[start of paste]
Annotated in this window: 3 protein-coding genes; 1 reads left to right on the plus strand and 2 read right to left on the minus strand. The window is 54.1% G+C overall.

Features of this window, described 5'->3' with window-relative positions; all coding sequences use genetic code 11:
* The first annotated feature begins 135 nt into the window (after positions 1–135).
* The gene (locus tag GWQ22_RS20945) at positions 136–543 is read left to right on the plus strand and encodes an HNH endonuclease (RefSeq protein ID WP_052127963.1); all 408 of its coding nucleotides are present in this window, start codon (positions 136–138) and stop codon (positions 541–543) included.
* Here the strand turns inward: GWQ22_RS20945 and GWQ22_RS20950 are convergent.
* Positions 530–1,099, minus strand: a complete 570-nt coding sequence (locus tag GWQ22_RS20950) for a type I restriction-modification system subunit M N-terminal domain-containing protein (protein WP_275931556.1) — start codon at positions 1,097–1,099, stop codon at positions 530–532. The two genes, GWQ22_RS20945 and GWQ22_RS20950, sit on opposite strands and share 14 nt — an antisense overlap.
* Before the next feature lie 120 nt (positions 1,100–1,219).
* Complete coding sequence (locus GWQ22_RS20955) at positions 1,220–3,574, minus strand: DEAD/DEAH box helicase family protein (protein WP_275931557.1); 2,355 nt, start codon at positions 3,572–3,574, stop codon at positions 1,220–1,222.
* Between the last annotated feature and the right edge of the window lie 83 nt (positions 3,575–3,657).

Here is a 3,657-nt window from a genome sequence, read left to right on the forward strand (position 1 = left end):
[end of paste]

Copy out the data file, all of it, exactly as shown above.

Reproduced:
Annotated in this window: 3 protein-coding genes; 1 reads left to right on the plus strand and 2 read right to left on the minus strand. The window is 54.1% G+C overall.

Features of this window, described 5'->3' with window-relative positions; all coding sequences use genetic code 11:
* The first annotated feature begins 135 nt into the window (after positions 1–135).
* The gene (locus tag GWQ22_RS20945) at positions 136–543 is read left to right on the plus strand and encodes an HNH endonuclease (RefSeq protein ID WP_052127963.1); all 408 of its coding nucleotides are present in this window, start codon (positions 136–138) and stop codon (positions 541–543) included.
* Here the strand turns inward: GWQ22_RS20945 and GWQ22_RS20950 are convergent.
* Positions 530–1,099, minus strand: a complete 570-nt coding sequence (locus tag GWQ22_RS20950) for a type I restriction-modification system subunit M N-terminal domain-containing protein (protein WP_275931556.1) — start codon at positions 1,097–1,099, stop codon at positions 530–532. The two genes, GWQ22_RS20945 and GWQ22_RS20950, sit on opposite strands and share 14 nt — an antisense overlap.
* Before the next feature lie 120 nt (positions 1,100–1,219).
* Complete coding sequence (locus GWQ22_RS20955) at positions 1,220–3,574, minus strand: DEAD/DEAH box helicase family protein (protein WP_275931557.1); 2,355 nt, start codon at positions 3,572–3,574, stop codon at positions 1,220–1,222.
* Between the last annotated feature and the right edge of the window lie 83 nt (positions 3,575–3,657).

Here is a 3,657-nt window from a genome sequence, read left to right on the forward strand (position 1 = left end):